Health Care Costs Related to Drug Abuse

Man holding up a stop drugs sign

In 2005, 19.7 million Americans age 12 and over, reported they had abused drugs in the past month [4, 5]. Many who abuse drugs, typically choose prescription pain medications, and are opiate based (think OxyContin and Vicodin).

This tends to be most easily obtained by both youth and adults. When looking at the total cost of combined abuse, either tobacco, alcohol, or illicit drugs costs our country over $700 billion annually [1].

Too often insurance pays the price for abuse of drugs and related health costs. In 2007 a report was published by the Coalition Against Insurance Fraud, and they found that the cost of prescription painkiller abuse for insurers is $72.5 billion annually.

Most of this cost is due to emergency room visits, rehabilitation, and health complications due to drug abuse. Drug abuse also leads to less productivity among workers, and increasing costs for the criminal justice system.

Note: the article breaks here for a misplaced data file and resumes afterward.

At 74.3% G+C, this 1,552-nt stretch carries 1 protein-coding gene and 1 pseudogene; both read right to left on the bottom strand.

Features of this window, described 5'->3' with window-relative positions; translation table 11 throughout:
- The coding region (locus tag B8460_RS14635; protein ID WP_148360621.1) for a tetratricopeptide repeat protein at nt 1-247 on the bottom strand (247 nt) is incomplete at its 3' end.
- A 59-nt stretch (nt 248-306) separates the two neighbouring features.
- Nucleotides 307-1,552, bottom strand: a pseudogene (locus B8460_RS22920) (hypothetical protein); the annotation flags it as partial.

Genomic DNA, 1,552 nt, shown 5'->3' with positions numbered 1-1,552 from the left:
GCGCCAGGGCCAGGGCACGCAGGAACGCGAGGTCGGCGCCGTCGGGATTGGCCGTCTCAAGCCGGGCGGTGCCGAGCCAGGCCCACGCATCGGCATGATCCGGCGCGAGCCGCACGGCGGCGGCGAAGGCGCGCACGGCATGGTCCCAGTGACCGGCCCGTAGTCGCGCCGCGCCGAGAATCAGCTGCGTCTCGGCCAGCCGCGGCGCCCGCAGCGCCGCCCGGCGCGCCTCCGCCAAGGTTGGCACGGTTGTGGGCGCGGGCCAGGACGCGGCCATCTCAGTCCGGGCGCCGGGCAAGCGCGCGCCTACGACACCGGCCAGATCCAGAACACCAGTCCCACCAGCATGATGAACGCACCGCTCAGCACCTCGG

Costs Related to Drug Abuse

Injuries due to accidents, physical disabilities, overdoses, and disease from drug abuse are just some of the complications that follow with drug abuse. A recent report by the National Center on Addiction and Substance Abuse at Columbia University determined that 58 percent of all substance abuse related costs are paid for by federal and state governments.

These were found to be connected to health care spending, more than $216 billion in 2005 [2]. Another study from the Clinical Journal of Pain found that prescription drug abuse led to $42 billion costs related to lost productivity and $8.2 billion in criminal justice costs.

Many individuals who abuse drugs visit the emergency room due to intoxication or drug abuse. Emergency room visits often lead to inpatient stays, all which costs are significant.

In 2005, drug abuse was responsible for 1.3 million hospital stays in the United States, which added up to $9.9 billion in costs [5]. Of these stays, opioids and cocaine were the most frequently reported and more than half the hospital stays were due to emergency room visits.

Risky Behaviors Lead to Health Consequences

Health Care Costs Related to Drug Abuse are often due to multiple reasons. Hospital stays, injuries due to accidents, physical disabilities, and diseases are due to possible overdoses and health consequences of drug abuse. Youth especially are at a higher increase to death from suicide, homicide, accident or illness due to substance abuse [6].

Transmission of HIV/AIDS occurs from exposure to body fluids of an infected person due to sexual contact or sharing of unsterile needles [6]. Transmission from mothers to infants during the birth process is another way this disease is passed on.